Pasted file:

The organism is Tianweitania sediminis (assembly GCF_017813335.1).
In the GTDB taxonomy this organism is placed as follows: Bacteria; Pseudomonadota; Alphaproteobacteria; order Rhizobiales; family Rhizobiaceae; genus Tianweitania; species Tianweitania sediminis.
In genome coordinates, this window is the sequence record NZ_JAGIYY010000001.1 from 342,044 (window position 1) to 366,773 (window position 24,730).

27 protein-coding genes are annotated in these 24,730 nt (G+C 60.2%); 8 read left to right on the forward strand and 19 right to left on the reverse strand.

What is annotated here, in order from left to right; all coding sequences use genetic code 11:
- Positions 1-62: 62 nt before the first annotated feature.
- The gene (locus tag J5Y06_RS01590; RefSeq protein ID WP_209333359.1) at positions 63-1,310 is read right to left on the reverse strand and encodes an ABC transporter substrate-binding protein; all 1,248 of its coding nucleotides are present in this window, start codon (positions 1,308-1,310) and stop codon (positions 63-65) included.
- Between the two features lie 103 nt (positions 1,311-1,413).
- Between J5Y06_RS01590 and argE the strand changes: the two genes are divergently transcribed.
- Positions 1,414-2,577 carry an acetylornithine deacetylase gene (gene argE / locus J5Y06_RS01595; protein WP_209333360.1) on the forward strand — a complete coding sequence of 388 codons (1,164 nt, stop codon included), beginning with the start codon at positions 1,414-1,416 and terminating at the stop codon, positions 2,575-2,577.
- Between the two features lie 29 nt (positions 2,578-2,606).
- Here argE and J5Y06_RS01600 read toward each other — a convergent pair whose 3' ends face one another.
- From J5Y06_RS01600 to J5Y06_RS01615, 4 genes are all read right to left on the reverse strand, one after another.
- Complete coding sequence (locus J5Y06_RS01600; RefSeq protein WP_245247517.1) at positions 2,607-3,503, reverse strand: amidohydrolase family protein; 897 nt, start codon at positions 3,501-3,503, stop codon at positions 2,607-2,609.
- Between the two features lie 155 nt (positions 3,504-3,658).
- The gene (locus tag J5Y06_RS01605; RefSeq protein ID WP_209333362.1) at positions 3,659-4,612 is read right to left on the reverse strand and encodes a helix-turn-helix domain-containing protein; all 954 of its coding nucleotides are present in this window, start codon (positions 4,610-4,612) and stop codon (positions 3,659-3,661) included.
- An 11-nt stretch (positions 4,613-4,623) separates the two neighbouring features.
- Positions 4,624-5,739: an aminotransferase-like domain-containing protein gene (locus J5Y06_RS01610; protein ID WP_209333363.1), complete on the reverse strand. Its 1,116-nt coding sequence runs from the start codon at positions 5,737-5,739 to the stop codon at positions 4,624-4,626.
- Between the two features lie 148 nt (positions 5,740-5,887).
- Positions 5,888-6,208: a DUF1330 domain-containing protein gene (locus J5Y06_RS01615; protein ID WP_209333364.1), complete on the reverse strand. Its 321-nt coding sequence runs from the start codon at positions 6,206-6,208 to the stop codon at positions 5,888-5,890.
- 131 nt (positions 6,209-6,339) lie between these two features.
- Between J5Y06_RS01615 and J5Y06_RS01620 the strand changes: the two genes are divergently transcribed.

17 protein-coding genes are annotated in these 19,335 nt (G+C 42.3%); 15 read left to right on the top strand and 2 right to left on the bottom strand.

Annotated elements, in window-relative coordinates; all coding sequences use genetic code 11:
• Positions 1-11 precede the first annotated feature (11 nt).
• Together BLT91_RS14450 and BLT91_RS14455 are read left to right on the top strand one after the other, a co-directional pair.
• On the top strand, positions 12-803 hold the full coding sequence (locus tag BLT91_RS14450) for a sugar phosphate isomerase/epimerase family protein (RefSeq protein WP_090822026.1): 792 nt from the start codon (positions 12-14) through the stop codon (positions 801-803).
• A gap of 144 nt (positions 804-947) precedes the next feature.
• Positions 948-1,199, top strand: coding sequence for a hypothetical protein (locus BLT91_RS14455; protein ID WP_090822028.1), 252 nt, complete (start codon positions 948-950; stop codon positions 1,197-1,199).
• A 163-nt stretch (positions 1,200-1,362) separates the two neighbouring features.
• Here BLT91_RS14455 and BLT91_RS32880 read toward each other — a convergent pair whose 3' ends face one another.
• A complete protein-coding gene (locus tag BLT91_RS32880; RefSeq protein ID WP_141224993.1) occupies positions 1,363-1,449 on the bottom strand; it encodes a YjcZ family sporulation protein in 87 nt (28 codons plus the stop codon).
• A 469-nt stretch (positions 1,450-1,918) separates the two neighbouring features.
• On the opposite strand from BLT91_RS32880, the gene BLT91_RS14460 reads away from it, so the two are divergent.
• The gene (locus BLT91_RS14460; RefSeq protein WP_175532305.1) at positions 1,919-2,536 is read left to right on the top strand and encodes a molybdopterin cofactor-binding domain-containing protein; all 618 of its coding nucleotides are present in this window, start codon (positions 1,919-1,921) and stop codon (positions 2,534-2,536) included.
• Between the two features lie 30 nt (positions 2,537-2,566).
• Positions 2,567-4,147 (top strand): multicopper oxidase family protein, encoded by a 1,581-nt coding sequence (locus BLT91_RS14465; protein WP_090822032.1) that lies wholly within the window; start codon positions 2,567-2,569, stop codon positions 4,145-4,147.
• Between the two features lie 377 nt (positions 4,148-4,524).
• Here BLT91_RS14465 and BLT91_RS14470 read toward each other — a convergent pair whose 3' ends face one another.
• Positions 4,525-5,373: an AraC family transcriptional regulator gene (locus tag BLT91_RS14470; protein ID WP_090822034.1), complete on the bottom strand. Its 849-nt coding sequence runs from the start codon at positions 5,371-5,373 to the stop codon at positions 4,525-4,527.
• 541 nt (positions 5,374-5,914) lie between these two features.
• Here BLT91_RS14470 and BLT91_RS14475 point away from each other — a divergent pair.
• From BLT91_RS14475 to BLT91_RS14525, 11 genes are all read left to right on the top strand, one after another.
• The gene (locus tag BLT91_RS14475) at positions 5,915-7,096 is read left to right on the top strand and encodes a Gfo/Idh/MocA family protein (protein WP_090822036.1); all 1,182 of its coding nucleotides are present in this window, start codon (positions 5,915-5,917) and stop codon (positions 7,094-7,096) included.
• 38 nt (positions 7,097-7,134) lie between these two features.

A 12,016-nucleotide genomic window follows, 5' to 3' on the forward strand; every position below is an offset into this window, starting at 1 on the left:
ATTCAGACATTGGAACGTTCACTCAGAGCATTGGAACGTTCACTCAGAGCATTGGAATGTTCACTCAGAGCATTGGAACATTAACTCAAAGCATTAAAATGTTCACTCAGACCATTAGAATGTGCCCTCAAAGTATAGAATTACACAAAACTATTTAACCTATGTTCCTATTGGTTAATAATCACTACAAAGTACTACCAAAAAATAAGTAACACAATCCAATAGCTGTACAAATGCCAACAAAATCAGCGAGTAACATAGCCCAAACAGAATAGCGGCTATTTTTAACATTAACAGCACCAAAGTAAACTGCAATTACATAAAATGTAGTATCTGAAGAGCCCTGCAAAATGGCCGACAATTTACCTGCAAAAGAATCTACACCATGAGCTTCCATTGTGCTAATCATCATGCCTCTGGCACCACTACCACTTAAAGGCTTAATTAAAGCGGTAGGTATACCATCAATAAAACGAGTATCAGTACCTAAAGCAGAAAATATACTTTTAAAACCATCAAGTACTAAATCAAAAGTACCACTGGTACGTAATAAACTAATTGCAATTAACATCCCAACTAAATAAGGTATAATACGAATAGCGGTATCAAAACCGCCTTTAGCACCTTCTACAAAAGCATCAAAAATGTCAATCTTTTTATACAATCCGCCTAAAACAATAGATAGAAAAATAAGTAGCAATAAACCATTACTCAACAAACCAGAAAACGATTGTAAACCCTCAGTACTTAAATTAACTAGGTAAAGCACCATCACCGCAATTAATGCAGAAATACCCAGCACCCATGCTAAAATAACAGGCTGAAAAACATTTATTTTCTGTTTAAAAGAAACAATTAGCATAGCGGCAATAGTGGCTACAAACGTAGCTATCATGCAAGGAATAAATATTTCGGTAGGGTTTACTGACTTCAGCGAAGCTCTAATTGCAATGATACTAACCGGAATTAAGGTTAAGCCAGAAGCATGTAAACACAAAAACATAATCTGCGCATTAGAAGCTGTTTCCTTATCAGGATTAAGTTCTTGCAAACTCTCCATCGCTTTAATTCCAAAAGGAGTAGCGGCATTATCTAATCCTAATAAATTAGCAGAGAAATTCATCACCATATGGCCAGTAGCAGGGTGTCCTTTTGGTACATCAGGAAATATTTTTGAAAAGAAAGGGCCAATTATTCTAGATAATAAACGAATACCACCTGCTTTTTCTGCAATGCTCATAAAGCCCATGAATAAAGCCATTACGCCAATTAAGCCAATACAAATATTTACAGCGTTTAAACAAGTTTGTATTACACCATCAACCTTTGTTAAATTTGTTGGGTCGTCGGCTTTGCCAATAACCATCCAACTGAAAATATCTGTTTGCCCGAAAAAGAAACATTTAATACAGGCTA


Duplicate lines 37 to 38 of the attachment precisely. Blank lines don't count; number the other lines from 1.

• Positions 2,567-4,147 (top strand): multicopper oxidase family protein, encoded by a 1,581-nt coding sequence (locus BLT91_RS14465; protein WP_090822032.1) that lies wholly within the window; start codon positions 2,567-2,569, stop codon positions 4,145-4,147.
• Between the two features lie 377 nt (positions 4,148-4,524).